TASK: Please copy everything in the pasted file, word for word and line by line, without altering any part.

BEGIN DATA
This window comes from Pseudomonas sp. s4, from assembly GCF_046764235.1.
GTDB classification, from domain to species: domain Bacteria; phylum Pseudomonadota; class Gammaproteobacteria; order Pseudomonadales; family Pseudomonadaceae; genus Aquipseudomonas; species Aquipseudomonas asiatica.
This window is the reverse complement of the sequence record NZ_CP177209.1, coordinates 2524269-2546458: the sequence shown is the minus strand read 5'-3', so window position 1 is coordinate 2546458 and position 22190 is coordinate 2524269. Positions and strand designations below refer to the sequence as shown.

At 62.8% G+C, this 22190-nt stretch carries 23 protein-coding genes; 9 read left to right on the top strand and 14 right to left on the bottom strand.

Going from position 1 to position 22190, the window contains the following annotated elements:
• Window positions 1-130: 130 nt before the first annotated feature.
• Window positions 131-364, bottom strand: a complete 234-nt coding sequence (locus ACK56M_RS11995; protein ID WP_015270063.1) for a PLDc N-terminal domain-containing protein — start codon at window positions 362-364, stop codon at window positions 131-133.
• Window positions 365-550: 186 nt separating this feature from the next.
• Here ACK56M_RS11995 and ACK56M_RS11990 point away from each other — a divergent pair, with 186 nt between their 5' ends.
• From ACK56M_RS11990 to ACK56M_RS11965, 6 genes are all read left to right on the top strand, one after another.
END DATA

This window comes from Pseudomonas sp. s4, from assembly GCF_046764235.1.
GTDB classification, from domain to species: domain Bacteria; phylum Pseudomonadota; class Gammaproteobacteria; order Pseudomonadales; family Pseudomonadaceae; genus Aquipseudomonas; species Aquipseudomonas asiatica.
This window is the reverse complement of the sequence record NZ_CP177209.1, coordinates 2524269-2546458: the sequence shown is the minus strand read 5'-3', so window position 1 is coordinate 2546458 and position 22190 is coordinate 2524269. Positions and strand designations below refer to the sequence as shown.

At 62.8% G+C, this 22190-nt stretch carries 23 protein-coding genes; 9 read left to right on the top strand and 14 right to left on the bottom strand.

Going from position 1 to position 22190, the window contains the following annotated elements:
• Window positions 1-130: 130 nt before the first annotated feature.
• Window positions 131-364, bottom strand: a complete 234-nt coding sequence (locus ACK56M_RS11995; protein ID WP_015270063.1) for a PLDc N-terminal domain-containing protein — start codon at window positions 362-364, stop codon at window positions 131-133.
• Window positions 365-550: 186 nt separating this feature from the next.
• Here ACK56M_RS11995 and ACK56M_RS11990 point away from each other — a divergent pair, with 186 nt between their 5' ends.
• From ACK56M_RS11990 to ACK56M_RS11965, 6 genes are all read left to right on the top strand, one after another.